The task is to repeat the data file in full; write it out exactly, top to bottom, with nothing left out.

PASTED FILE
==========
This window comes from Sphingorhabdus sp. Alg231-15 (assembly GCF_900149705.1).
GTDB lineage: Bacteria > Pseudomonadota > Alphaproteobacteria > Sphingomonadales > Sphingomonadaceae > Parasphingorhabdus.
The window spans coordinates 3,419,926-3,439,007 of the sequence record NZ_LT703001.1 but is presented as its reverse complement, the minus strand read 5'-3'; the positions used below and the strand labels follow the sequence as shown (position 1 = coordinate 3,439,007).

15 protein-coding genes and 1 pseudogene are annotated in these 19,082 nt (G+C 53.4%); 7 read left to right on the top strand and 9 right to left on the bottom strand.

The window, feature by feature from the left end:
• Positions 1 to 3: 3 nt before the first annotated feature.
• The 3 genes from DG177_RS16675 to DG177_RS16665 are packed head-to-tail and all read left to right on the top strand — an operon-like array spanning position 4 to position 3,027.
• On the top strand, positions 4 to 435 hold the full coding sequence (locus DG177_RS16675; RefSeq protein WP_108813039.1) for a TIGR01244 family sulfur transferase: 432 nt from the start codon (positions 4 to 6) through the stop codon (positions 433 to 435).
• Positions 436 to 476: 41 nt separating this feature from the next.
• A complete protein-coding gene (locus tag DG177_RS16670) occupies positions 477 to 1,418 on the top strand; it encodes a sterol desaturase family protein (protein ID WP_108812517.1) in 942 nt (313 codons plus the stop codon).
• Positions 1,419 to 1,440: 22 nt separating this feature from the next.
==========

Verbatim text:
This window comes from Sphingorhabdus sp. Alg231-15 (assembly GCF_900149705.1).
GTDB lineage: Bacteria > Pseudomonadota > Alphaproteobacteria > Sphingomonadales > Sphingomonadaceae > Parasphingorhabdus.
The window spans coordinates 3,419,926-3,439,007 of the sequence record NZ_LT703001.1 but is presented as its reverse complement, the minus strand read 5'-3'; the positions used below and the strand labels follow the sequence as shown (position 1 = coordinate 3,439,007).

15 protein-coding genes and 1 pseudogene are annotated in these 19,082 nt (G+C 53.4%); 7 read left to right on the top strand and 9 right to left on the bottom strand.

The window, feature by feature from the left end:
• Positions 1 to 3: 3 nt before the first annotated feature.
• The 3 genes from DG177_RS16675 to DG177_RS16665 are packed head-to-tail and all read left to right on the top strand — an operon-like array spanning position 4 to position 3,027.
• On the top strand, positions 4 to 435 hold the full coding sequence (locus DG177_RS16675; RefSeq protein WP_108813039.1) for a TIGR01244 family sulfur transferase: 432 nt from the start codon (positions 4 to 6) through the stop codon (positions 433 to 435).
• Positions 436 to 476: 41 nt separating this feature from the next.
• A complete protein-coding gene (locus tag DG177_RS16670) occupies positions 477 to 1,418 on the top strand; it encodes a sterol desaturase family protein (protein ID WP_108812517.1) in 942 nt (313 codons plus the stop codon).
• Positions 1,419 to 1,440: 22 nt separating this feature from the next.